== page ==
Research outcomes will advance knowledge at the system performance level as well as at the critical component level. The investigated building system will incorporate cross laminated timber cores, floors, and glulam structural members. Using mass timber will present challenges in effectively achieving the goal of desirable seismic performance, especially seismic resiliency. These challenges will be addressed at the system level by a unique combination of core rocking combined with beam and floor interaction to achieve non-linear elastic behavior. This system behavior will eliminate the need for post-tensioning to achieve re-centering, but will introduce new parameters that can directly influence the lateral behavior. This research will study the effects of these parameters on the overall building behavior and will develop a methodology in which designers could use these parameters to strategically control the building seismic response. These key parameters will be investigated using parametric numerical analyses as well as large-scale, sub-system experimentation. One of the critical components of the system will be the hold-down, a device that connects the timber core to the foundation and provides hysteretic energy dissipation. Strength requirements and deformation demands in mid- to high-rise buildings, along with integration with mass timber, will necessitate the advancement of knowledge in developing this low-damage component. The investigated hold-down will have large deformation capability with readily replaceable parts. Moreover, the hold-down will have the potential to reduce strength of the component in a controlled and repeatable way at large deformations, while maintaining original strength at low deformations. This component characteristic can reduce the overall system overstrength, which in turn will have beneficial economic implications. Reducing the carbon footprint of new construction, linking rural and urban economies, and increasing the longevity of buildings in seismic zones are all goals that this mass timber research will advance and will be critical to the sustainable development of cities moving forward.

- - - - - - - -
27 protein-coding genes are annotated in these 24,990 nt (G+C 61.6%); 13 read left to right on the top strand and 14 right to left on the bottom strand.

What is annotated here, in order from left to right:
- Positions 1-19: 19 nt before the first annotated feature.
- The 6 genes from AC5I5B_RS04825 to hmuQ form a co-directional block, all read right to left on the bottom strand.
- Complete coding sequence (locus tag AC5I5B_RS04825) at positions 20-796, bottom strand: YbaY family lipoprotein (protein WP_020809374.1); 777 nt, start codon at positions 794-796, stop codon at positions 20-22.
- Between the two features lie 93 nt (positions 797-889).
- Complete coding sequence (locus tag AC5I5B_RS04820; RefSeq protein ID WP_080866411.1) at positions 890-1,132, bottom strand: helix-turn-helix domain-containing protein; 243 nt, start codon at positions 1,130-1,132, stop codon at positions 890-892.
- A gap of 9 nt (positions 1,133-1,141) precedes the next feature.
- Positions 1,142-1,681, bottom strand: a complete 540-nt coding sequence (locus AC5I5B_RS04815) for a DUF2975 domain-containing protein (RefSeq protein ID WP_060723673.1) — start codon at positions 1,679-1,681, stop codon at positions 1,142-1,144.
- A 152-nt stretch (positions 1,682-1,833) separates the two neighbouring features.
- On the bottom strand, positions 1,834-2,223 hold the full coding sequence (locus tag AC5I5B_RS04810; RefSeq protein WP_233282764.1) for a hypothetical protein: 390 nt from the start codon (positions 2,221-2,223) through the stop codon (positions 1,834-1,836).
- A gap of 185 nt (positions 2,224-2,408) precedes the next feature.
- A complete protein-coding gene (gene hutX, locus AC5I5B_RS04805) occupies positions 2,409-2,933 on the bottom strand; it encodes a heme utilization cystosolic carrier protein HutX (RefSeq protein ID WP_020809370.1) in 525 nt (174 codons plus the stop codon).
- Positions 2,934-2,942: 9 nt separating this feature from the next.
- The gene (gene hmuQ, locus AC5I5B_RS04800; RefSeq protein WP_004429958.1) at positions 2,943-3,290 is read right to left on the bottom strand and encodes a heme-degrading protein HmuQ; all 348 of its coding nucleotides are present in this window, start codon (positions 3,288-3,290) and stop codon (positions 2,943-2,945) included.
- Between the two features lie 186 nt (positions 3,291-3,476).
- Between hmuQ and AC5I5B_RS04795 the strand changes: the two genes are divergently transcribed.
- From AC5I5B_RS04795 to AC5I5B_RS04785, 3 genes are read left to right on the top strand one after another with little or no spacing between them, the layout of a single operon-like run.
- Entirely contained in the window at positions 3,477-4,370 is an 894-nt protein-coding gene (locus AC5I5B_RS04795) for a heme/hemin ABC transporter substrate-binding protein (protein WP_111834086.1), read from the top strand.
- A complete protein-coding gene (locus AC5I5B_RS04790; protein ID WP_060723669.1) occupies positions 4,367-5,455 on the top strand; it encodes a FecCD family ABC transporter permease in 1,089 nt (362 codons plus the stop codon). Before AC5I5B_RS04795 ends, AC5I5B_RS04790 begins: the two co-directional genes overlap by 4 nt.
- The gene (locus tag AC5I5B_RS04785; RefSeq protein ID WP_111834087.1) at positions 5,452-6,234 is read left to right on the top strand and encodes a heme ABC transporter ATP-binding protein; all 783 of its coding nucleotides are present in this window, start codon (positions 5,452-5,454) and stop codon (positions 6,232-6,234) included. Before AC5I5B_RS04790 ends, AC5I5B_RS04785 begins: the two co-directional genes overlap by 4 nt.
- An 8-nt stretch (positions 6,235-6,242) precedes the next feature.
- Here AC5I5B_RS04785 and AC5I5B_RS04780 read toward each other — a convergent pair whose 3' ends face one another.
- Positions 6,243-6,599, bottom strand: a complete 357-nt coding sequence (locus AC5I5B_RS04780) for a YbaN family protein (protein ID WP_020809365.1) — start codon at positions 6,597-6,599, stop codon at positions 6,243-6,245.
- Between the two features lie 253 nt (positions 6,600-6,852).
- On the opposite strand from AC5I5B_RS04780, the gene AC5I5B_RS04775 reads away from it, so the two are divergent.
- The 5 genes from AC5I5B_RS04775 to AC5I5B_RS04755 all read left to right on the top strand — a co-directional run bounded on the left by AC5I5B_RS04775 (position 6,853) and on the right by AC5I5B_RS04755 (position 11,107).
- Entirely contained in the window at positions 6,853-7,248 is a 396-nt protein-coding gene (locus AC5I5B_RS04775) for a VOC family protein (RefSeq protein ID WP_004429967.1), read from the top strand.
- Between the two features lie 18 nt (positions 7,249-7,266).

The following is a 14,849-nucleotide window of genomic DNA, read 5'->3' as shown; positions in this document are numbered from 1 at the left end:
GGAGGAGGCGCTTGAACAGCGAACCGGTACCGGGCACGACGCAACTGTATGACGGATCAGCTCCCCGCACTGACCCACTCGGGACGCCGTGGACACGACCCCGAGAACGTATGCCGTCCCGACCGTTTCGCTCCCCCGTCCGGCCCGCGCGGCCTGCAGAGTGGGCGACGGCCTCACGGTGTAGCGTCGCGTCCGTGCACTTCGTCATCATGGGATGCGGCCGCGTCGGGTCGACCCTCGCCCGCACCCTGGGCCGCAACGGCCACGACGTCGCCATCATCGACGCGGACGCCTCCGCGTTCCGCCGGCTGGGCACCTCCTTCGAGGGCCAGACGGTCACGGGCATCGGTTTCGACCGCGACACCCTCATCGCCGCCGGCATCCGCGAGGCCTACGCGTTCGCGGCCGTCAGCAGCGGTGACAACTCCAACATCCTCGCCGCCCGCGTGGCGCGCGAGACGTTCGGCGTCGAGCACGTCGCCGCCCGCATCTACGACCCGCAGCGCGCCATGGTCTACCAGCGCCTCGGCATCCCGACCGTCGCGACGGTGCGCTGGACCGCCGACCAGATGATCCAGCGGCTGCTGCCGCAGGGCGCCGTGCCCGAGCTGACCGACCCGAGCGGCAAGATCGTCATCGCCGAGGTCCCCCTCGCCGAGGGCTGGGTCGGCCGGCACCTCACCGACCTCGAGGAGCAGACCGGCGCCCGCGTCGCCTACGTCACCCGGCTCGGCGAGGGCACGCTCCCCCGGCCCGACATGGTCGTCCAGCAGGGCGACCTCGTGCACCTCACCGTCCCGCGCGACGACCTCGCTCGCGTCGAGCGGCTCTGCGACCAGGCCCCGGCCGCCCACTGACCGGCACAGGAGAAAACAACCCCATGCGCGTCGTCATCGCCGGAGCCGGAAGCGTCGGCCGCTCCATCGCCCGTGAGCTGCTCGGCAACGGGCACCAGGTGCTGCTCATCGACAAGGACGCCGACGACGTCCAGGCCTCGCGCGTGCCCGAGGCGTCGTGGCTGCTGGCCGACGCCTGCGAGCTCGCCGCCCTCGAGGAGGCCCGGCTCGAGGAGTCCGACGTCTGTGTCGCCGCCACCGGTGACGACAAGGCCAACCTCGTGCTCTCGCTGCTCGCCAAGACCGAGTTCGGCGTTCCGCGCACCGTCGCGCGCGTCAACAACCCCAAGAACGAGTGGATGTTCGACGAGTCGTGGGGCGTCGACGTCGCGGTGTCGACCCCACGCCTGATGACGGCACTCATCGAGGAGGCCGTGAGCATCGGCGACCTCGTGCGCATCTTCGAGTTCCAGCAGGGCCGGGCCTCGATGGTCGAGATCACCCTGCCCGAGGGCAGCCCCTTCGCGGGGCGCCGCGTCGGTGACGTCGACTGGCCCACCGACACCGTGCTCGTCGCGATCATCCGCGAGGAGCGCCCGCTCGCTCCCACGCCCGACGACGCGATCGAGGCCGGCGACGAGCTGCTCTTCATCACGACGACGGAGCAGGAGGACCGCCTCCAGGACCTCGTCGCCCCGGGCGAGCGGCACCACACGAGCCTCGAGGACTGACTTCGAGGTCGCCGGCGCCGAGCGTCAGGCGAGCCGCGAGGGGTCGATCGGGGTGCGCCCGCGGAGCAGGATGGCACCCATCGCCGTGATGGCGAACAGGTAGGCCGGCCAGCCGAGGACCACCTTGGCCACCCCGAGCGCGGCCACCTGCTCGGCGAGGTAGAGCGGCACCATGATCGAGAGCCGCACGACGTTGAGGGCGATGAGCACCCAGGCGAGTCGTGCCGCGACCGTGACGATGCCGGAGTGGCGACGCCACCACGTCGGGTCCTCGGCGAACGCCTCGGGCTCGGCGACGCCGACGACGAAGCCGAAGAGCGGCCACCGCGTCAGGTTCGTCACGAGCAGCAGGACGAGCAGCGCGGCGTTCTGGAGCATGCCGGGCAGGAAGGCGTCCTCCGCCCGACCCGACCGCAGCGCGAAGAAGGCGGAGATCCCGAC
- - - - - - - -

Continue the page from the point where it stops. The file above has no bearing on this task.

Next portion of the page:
Project contact is Daniel Dowden at Michigan Technological University
This award will investigate a low-damage solution for cross-laminated timber (CLT) seismic force-resisting systems (SFRSs) using a novel uplift friction damper (UFD) device for seismically resilient mass-timber buildings. The UFD device will embrace the natural rocking wall behavior that is expected in tall CLT buildings, provide stable energy dissipation, and exhibit self-centering characteristics. Structural repair of buildings with these devices is expected to be minimal after a design level earthquake. Although CLT has emerged as a construction material that has revitalized the timber industry, there exists a lack of CLT-specific seismic energy dissipation devices that can integrate holistically with the natural kinematics of CLT-based SFRSs. CLT wall panels themselves do not provide any measurable seismic energy dissipation. As a payload to the large-scale, ten-story CLT building specimen to be tested on the Natural Hazards Engineering Research Infrastructure (NHERI) shake table at the University of California, San Diego, as part of NSF award 1636164, “Collaborative Research: A Resilience-based Seismic Design Methodology for Tall Wood Buildings,” this project will conduct a series of tests with the UFD devices installed on the CLT building specimen. These tests will bridge analytical and numerical models with the high fidelity test data collected with realistic boundary and earthquake loading conditions. The calibrated models will be incorporated in a probabilistic numerical framework to establish a design methodology for seismically resilient tall wood buildings, leading to a more diverse and eco-sustainable urban landscape. This project will provide local elementary school outreach activities, integrate participation of undergraduate minorities and underrepresented groups into the research activities, and foster graduate level curriculum innovations. Project data will be archived and made available publicly in the NSF-supported NHERI Data Depot (https://www.DesignSafe-CI.org). This award contributes to NSF's role in the National Earthquake Hazards Reduction Program (NEHRP).